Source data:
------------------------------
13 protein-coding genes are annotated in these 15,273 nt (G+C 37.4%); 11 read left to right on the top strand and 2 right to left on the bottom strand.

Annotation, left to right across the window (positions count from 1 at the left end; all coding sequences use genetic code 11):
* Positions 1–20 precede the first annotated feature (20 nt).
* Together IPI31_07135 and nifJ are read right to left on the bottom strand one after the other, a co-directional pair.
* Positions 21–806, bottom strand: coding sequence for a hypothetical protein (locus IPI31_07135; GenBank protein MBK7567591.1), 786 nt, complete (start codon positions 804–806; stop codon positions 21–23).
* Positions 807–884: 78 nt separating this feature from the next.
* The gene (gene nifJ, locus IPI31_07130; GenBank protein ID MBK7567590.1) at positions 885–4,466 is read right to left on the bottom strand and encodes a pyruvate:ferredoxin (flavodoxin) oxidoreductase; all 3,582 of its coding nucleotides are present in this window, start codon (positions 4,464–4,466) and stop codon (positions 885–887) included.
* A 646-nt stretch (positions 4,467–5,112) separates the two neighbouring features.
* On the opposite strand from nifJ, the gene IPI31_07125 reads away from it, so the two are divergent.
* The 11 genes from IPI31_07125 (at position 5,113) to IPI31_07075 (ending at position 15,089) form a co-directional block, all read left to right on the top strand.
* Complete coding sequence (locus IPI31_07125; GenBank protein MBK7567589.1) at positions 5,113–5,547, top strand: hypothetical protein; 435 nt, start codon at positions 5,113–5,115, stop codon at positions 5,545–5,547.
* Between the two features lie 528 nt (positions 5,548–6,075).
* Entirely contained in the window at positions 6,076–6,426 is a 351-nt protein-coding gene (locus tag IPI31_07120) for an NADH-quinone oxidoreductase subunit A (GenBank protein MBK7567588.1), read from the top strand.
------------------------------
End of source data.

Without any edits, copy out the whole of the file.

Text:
13 protein-coding genes are annotated in these 15,273 nt (G+C 37.4%); 11 read left to right on the top strand and 2 right to left on the bottom strand.

Annotation, left to right across the window (positions count from 1 at the left end; all coding sequences use genetic code 11):
* Positions 1–20 precede the first annotated feature (20 nt).
* Together IPI31_07135 and nifJ are read right to left on the bottom strand one after the other, a co-directional pair.
* Positions 21–806, bottom strand: coding sequence for a hypothetical protein (locus IPI31_07135; GenBank protein MBK7567591.1), 786 nt, complete (start codon positions 804–806; stop codon positions 21–23).
* Positions 807–884: 78 nt separating this feature from the next.
* The gene (gene nifJ, locus IPI31_07130; GenBank protein ID MBK7567590.1) at positions 885–4,466 is read right to left on the bottom strand and encodes a pyruvate:ferredoxin (flavodoxin) oxidoreductase; all 3,582 of its coding nucleotides are present in this window, start codon (positions 4,464–4,466) and stop codon (positions 885–887) included.
* A 646-nt stretch (positions 4,467–5,112) separates the two neighbouring features.
* On the opposite strand from nifJ, the gene IPI31_07125 reads away from it, so the two are divergent.
* The 11 genes from IPI31_07125 (at position 5,113) to IPI31_07075 (ending at position 15,089) form a co-directional block, all read left to right on the top strand.
* Complete coding sequence (locus IPI31_07125; GenBank protein MBK7567589.1) at positions 5,113–5,547, top strand: hypothetical protein; 435 nt, start codon at positions 5,113–5,115, stop codon at positions 5,545–5,547.
* Between the two features lie 528 nt (positions 5,548–6,075).
* Entirely contained in the window at positions 6,076–6,426 is a 351-nt protein-coding gene (locus tag IPI31_07120) for an NADH-quinone oxidoreductase subunit A (GenBank protein MBK7567588.1), read from the top strand.